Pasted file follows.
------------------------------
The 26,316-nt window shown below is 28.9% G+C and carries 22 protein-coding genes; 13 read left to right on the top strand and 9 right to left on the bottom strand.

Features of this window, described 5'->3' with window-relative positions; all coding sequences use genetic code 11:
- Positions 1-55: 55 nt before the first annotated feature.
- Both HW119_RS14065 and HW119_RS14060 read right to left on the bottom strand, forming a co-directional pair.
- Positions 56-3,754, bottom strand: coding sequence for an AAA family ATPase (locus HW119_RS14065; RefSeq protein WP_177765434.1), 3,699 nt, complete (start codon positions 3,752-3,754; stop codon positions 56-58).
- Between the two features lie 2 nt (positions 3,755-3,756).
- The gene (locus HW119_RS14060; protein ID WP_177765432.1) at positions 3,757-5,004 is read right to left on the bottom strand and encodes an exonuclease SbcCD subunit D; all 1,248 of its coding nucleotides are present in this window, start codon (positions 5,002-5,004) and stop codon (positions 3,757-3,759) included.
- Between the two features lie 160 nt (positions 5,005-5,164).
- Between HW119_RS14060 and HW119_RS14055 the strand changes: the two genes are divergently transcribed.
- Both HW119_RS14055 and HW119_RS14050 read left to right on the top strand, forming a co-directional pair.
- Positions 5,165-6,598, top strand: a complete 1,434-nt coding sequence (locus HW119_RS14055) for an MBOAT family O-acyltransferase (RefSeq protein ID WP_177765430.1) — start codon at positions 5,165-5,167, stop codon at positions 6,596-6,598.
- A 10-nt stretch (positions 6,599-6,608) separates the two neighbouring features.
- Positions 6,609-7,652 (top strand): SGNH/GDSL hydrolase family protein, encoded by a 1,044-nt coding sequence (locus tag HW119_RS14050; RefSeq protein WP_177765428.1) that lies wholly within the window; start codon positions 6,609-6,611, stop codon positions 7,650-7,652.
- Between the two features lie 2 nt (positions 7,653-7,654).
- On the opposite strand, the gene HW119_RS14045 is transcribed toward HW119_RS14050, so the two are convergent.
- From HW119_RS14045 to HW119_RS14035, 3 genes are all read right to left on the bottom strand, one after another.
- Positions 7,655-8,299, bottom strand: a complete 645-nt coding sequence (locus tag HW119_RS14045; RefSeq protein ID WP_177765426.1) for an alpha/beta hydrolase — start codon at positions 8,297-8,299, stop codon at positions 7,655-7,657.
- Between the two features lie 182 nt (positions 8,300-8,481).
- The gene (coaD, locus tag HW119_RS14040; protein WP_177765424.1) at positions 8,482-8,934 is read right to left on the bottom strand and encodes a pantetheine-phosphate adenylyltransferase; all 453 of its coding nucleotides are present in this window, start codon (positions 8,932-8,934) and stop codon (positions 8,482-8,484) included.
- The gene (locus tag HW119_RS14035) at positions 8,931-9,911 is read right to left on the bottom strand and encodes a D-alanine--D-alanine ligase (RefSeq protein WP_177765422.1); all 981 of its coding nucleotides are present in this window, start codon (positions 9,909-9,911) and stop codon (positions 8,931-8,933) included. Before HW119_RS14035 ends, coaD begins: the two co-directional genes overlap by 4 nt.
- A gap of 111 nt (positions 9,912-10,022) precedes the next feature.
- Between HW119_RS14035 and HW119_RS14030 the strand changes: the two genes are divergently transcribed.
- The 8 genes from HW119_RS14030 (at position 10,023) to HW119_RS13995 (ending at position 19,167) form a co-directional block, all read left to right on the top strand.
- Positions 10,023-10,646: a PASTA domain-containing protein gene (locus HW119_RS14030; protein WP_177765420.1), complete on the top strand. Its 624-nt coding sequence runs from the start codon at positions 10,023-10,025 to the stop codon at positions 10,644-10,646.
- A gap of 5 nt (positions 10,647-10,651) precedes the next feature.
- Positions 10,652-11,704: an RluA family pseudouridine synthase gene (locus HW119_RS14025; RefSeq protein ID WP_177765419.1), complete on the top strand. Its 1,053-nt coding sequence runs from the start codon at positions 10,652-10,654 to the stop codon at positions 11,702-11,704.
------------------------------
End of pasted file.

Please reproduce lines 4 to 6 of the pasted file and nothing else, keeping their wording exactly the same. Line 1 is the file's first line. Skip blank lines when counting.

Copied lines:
- Both HW119_RS14065 and HW119_RS14060 read right to left on the bottom strand, forming a co-directional pair.
- Positions 56-3,754, bottom strand: coding sequence for an AAA family ATPase (locus HW119_RS14065; RefSeq protein WP_177765434.1), 3,699 nt, complete (start codon positions 3,752-3,754; stop codon positions 56-58).
- Between the two features lie 2 nt (positions 3,755-3,756).